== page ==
When a case settles for a low amount in the new All-Scotland Personal Injury Court, how will the court apply the new test for sanction for counsel?

The case

V (as parent and guardian of J (a Child)) v M&D Leisure Limited [2016] SC EDIN 22

The issue

The All Scotland Personal Injury Court is still in its infancy, and there has been some speculation as to how the court will deal with sanction for counsel now that there is no automatic right in cases below £100,000.

This recent decision involving a claim brought on behalf of a child which settled within the adjustment period gives some indication as to the approach the court may take.

The facts

J, a 10 year old boy was playing crazy golf at M&D’s theme park at Strathclyde Country Park.  As he was moving from one hole to another, he had to use some wooden steps.  When he did so, he slipped, and his chin came into contact with the end of the putter he had been given.  The rubber had been worn away, and as a result, he sustained a nasty laceration to his chin.

He said that the slip was due to the steps being wet, and the laceration was due to the poor state of the rubber grip on the club.

Liability was denied by M&D, but before the end of the adjustment period, a tender for £12,500 was lodged, and accepted.  In accepting the tender, V moved for sanction for counsel, who had consulted with J, prepared adjustments and a valuation.  This was opposed by M&D, who argued that sanction for counsel should not be granted.

V argued that the case was more complicated than normal as it proceeded under both common law and the Occupier’s Liability (Scotland) Act 1960, and involved complex issues of both breach of duty and causation.  There was not just one causative breach of duty but an interaction between two such breaches.

It was also argued that it the case was very important to J, having been left with a permanent scar, and that while £12,500 wasn’t a large amount in the grand scheme of personal injury claims, it was to a boy of J’s age.

Finally, consulting with and taking the evidence of a boy of J’s age merited the employment of counsel.

V also pointed out that the wording of section 108 of the Courts Reform (Scotland) Act 2014 was such that the sheriff’s discretion was limited to whether employment of counsel was reasonable in all the circumstances; if it was, then sanction must be granted.

Against this, M&D argued that this was no more than a standard personal injuries action.  The legal points were not complicated, and the firm acting for J was an experienced personal injury firm.  As to importance, every case is important to each pursuer, but this one was no more important to J than any other case.  And even if taking evidence of a child may, in some circumstances, require more skill than from a normal adult witness, there had in any event been no need to instruct counsel at such an early stage.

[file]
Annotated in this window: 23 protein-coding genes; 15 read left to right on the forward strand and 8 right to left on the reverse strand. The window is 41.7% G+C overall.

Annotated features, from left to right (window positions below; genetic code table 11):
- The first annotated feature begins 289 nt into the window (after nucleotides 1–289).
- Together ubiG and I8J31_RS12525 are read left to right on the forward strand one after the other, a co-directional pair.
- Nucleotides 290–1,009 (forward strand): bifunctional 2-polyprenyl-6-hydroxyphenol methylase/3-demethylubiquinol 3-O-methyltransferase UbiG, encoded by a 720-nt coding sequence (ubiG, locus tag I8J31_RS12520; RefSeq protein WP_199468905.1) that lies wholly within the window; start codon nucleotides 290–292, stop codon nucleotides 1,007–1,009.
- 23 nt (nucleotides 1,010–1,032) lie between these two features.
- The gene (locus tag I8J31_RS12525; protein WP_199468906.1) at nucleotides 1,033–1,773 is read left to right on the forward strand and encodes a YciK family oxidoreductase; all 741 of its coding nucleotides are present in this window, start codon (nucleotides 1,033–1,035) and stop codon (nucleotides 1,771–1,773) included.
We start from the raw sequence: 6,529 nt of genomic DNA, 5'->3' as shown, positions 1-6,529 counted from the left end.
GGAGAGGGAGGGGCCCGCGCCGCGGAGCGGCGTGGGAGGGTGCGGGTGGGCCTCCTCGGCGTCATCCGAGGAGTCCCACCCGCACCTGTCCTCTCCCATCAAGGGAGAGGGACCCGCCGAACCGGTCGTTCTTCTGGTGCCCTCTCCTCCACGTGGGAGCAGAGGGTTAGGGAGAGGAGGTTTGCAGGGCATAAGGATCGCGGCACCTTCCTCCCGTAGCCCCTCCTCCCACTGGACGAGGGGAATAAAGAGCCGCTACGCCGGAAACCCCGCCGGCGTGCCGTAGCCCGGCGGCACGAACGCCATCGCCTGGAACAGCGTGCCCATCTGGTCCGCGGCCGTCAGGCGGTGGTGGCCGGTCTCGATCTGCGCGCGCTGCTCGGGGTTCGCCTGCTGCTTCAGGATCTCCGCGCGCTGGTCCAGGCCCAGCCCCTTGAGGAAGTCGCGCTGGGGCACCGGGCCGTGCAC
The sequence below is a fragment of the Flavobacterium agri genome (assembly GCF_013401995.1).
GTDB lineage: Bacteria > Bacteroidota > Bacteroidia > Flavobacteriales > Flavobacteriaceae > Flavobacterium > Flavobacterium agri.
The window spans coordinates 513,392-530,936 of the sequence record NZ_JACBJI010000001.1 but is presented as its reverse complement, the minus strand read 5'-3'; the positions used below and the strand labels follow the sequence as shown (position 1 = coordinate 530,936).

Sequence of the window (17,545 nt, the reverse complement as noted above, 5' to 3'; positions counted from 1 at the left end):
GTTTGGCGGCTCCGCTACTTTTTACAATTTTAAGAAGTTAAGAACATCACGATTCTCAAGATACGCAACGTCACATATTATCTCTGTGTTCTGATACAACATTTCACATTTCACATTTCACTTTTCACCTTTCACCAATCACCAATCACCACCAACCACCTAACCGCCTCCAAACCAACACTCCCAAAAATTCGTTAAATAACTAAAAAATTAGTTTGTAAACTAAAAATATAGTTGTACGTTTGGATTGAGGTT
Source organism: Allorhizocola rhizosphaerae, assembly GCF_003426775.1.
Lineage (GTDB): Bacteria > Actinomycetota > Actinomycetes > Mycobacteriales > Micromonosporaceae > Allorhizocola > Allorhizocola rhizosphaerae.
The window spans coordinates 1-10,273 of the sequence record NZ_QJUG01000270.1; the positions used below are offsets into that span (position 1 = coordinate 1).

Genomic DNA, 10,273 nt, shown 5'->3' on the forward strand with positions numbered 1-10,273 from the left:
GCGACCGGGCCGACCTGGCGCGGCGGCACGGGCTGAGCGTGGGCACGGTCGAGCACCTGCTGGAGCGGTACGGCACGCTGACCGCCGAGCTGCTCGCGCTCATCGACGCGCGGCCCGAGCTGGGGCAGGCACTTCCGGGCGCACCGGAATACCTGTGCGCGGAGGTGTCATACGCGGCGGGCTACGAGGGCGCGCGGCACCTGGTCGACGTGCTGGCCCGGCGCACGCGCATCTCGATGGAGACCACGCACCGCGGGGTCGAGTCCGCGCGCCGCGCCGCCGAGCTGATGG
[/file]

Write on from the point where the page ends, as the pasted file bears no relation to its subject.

The decision

The court found it was reasonable in all the circumstances to have instructed counsel, and granted sanction.

Sheriff Braid did however hold that case was no more complicated, important or valuable to J than any other standard case.  The issues of law were of no more than moderate complexity and could be dealt with by a competent solicitor.  Nor was the case of a particularly high value, and he found that the case was of no greater importance to J than to any other pursuer.  It was not, for example, a case in which damages were required so that he could be cared for throughout the rest of his life.

However, the fact that J was a child did make a difference.  More skill would be required to take his evidence.  It was reasonable to instruct counsel for that purpose, and it would not have been reasonable to wait until just before the proof for counsel to be instructed.

Having found that it was reasonable, in all the circumstances, then in terms of the wording of section 108 of the 2014 Act, he was bound to grant sanction.

Our view

While the decision is a blow for defenders, the effects of the case are limited.  In large part, Sheriff Braid agreed with the submissions of M&D that such a case would not normally merit employment of counsel; the only reason it was allowed here was that the pursuer was a young child.

While the wording of section 108 does limit the court’s discretion in considering sanction for counsel, it is still open in each individual case to argue why it was not reasonable for counsel to be instructed.